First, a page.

When a person brings a pet into their household, they assume the responsibility of providing the animal with love and care – from food and water to daily exercise, regular veterinary checkups and preventive care, and most importantly, a safe place to call home. When illness or injury strikes, owners turn to veterinarians to guide them and their pets through a diagnosis and treatment plan tailored to their individual needs. More than 80,000 companion animal veterinarians across the country work tirelessly each day to provide exceptional care for America’s pets. Beyond that, veterinarians are responsible for the care of horses, farm animals, food supply animals, and wildlife.
The high standard of care veterinarians provide to these many species requires commitment, dedication, and years of rigorous education and training. However, the level of advanced training and education veterinarians have achieved may be a surprise to some pet owners.
Veterinarian education begins when they earn a science-based undergraduate degree, a four-year culmination of prerequisite studies focused on biology, organic chemistry, biochemistry, physics, microbiology, anatomy and physiology, and math. These are building blocks for the next phase of educational training.
Once admitted into veterinary school, students take rigorous and comprehensive courses in animal anatomy, physiology, pharmacology, microbiology, immunology, pathology, toxicology, biochemistry, and surgical techniques, as well as disease prevention, diagnosis and treatment, all underscored by in-depth courses on multiple animal species. Most programs structure the first three years of veterinary school with classroom, laboratory, and clinical work. A fourth year is dedicated to supervised clinical rotations within a veterinary medical practice or hospital. Graduation from an institution accredited by the AVMA Council on Education institution is a prerequisite for licensure or certification for professional practice through the majority of state licensing boards and credentialing agencies. Upon veterinary school graduation, students earn either a Doctor of Veterinary Medicine (DVM) or a Veterinary Medical Doctor (VMD) degree.
After graduation, students are required to take the North American Veterinary Licensing Examination (NAVLE), the most difficult test a veterinarian will have to pass, which is a requirement for licensure to practice. The national examination evaluates their mastery of veterinary science.
In order to actually practice veterinary medicine, a veterinarian must be licensed in the state where they intend to work. After passing the NAVLE, some states have added requirements, such as additional clinical competency tests and state regulatory exams. Veterinarians must also commit to the completion of ongoing education courses to retain their licenses each year.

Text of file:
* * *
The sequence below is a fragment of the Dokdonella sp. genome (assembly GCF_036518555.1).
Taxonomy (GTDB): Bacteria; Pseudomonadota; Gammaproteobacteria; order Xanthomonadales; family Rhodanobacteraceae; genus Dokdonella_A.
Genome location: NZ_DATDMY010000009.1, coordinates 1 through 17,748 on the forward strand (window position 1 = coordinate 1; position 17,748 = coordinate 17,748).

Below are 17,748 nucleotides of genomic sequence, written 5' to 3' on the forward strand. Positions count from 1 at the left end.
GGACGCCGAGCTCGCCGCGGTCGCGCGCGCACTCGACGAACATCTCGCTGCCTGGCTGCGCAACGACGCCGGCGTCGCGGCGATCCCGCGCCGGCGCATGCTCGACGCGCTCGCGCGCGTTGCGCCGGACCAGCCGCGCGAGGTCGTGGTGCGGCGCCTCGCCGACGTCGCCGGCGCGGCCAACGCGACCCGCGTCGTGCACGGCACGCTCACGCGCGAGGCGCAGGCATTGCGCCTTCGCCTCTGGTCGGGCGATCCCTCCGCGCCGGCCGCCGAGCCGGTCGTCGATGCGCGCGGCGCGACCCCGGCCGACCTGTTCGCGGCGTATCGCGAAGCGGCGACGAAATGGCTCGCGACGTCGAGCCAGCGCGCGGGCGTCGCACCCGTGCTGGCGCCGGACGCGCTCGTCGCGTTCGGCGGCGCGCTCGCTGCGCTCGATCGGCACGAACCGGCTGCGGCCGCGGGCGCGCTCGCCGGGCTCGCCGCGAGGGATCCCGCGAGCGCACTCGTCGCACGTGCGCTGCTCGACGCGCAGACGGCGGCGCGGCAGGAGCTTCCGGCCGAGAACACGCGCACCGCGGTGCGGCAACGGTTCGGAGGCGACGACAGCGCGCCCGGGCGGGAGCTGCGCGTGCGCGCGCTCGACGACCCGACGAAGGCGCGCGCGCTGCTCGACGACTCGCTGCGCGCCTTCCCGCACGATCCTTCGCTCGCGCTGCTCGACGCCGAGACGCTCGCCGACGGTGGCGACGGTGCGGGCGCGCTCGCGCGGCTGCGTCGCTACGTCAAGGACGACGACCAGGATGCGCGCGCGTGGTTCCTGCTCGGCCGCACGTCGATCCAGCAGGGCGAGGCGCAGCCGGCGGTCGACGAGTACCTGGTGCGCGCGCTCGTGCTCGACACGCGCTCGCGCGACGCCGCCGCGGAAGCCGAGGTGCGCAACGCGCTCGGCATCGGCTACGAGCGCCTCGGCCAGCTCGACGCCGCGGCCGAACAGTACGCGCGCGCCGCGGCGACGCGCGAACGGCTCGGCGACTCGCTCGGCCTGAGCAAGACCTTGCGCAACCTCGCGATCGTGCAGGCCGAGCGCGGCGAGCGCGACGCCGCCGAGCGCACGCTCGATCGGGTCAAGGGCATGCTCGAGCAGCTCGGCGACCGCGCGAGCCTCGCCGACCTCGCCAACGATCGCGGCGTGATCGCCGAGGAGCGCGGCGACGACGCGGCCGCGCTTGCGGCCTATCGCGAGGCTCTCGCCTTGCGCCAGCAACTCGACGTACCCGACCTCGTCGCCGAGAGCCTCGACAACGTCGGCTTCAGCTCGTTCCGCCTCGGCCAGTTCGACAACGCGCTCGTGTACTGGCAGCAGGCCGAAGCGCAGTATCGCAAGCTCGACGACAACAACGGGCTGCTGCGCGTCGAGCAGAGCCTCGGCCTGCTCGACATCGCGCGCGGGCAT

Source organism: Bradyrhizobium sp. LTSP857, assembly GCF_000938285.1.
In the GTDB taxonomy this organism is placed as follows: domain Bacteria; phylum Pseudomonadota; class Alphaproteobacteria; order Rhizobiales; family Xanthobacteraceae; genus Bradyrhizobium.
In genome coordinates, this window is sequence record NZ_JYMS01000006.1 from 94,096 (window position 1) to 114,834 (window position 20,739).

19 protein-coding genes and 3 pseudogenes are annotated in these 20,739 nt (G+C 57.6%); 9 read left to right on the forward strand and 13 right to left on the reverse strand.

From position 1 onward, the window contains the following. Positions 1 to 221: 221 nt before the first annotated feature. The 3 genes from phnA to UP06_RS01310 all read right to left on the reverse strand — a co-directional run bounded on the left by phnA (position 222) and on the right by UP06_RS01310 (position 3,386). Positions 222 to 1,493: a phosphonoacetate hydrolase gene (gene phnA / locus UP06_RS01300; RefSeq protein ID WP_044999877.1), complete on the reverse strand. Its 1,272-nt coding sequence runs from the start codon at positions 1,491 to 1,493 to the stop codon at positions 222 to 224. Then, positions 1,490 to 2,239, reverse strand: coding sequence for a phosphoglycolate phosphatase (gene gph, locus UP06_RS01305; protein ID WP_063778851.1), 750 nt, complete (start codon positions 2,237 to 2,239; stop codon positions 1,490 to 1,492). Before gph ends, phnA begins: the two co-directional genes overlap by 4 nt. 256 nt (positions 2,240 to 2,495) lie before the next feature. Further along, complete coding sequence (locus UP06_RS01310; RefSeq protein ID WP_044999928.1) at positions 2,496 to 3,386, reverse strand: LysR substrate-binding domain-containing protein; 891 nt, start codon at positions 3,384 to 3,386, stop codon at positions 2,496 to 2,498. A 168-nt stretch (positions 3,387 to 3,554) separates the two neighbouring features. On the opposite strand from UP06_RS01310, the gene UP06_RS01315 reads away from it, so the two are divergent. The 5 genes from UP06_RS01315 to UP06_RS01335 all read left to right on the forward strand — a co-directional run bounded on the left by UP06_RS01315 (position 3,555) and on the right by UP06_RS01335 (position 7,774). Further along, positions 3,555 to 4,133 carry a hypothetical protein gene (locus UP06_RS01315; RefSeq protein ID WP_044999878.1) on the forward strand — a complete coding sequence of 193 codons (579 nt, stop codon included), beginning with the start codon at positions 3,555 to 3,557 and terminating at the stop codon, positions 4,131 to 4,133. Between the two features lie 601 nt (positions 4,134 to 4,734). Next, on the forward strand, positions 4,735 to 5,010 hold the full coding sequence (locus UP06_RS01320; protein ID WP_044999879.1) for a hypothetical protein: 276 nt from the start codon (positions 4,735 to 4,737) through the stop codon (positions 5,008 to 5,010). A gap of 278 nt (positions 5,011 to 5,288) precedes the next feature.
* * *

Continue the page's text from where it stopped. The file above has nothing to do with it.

The knowledge and education acquired through the successful completion of a doctorate in veterinary medicine qualifies veterinarians to accurately diagnose patients and maintain health standards with comprehensive treatment plans tailored to the individual animal. By the time a student graduates with a DVM or VMD degree, he or she is equipped with more expertise in animal care than any other medical professional. And yet, for most veterinarians, this education serves as the foundation for a career-long journey of continuous training and development.
Many veterinarians also seek supplemental experience through internships and residencies, often adding one to three years of training to achieve board certification in one of the 46 distinct AVMA-recognized veterinarian specialties such as oncology, anesthesiology, cardiology, neurology, or animal behavior.
Notably, unlike physicians, veterinarians are not just trained for one species. Their education and vigorous training not only address a wide range of species and different breeds but extend beyond individual animal care to herds, flocks, and entire animal populations.
This unparalleled expertise is why the AVMA and others agree that a qualified veterinarian-led team provides the best animal care. The successful completion of educational and training milestones in veterinary medicine enables these professionals to issue differential diagnoses accompanied by comprehensive diagnostic and treatment plans. That is why we do not support proposals to introduce a new mid-level position for our profession that would assume some of the veterinarian’s role. Someone without the same level of training as a veterinarian should not be making life-or-death decisions for your pet.
In rural, farm, and food production settings, creating a midlevel position could jeopardize not just the health and welfare of individual pets but also entire flocks and herds, creating risks to food safety, public health, animal movement, and even international trade. When a high-consequence disease emerges, having insufficiently educated and trained individuals on the frontline of diagnosis is dangerous. The result could be untold animal suffering, public health risks, food supply interruptions, and economic impact in the billions of dollars.
To protect the health and safety of animals, whether those animals are in urban, suburban, or rural areas, the actions of diagnosis, prognosis, prescribing drugs, and performing surgery must be preserved for those individuals who have completed years of formal education and training required to become a veterinarian. By leveraging this unique education and skill set, the veterinarian is well-positioned to lead a team of multi-dimensional veterinary professionals, including veterinary technicians, veterinary technologists, and veterinary technician specialists, to deliver the high-quality, holistic healthcare that every animal patient deserves.